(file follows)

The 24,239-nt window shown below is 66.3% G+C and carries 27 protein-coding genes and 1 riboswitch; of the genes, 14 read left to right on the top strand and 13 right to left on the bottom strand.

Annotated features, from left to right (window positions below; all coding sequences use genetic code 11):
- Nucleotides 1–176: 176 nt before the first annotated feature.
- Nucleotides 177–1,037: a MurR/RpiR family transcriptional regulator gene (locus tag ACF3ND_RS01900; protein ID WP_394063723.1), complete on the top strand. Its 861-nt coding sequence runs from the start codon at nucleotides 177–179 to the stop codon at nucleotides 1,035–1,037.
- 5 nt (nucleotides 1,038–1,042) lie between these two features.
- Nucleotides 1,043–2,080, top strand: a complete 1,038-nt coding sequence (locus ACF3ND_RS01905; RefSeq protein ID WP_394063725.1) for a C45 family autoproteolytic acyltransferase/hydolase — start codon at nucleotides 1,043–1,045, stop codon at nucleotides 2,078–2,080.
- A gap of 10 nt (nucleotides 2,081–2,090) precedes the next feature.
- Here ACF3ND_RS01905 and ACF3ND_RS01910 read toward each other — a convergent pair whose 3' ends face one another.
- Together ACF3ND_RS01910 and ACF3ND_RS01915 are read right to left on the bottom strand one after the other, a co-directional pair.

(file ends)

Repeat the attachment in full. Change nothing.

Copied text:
The 24,239-nt window shown below is 66.3% G+C and carries 27 protein-coding genes and 1 riboswitch; of the genes, 14 read left to right on the top strand and 13 right to left on the bottom strand.

Annotated features, from left to right (window positions below; all coding sequences use genetic code 11):
- Nucleotides 1–176: 176 nt before the first annotated feature.
- Nucleotides 177–1,037: a MurR/RpiR family transcriptional regulator gene (locus tag ACF3ND_RS01900; protein ID WP_394063723.1), complete on the top strand. Its 861-nt coding sequence runs from the start codon at nucleotides 177–179 to the stop codon at nucleotides 1,035–1,037.
- 5 nt (nucleotides 1,038–1,042) lie between these two features.
- Nucleotides 1,043–2,080, top strand: a complete 1,038-nt coding sequence (locus ACF3ND_RS01905; RefSeq protein ID WP_394063725.1) for a C45 family autoproteolytic acyltransferase/hydolase — start codon at nucleotides 1,043–1,045, stop codon at nucleotides 2,078–2,080.
- A gap of 10 nt (nucleotides 2,081–2,090) precedes the next feature.
- Here ACF3ND_RS01905 and ACF3ND_RS01910 read toward each other — a convergent pair whose 3' ends face one another.
- Together ACF3ND_RS01910 and ACF3ND_RS01915 are read right to left on the bottom strand one after the other, a co-directional pair.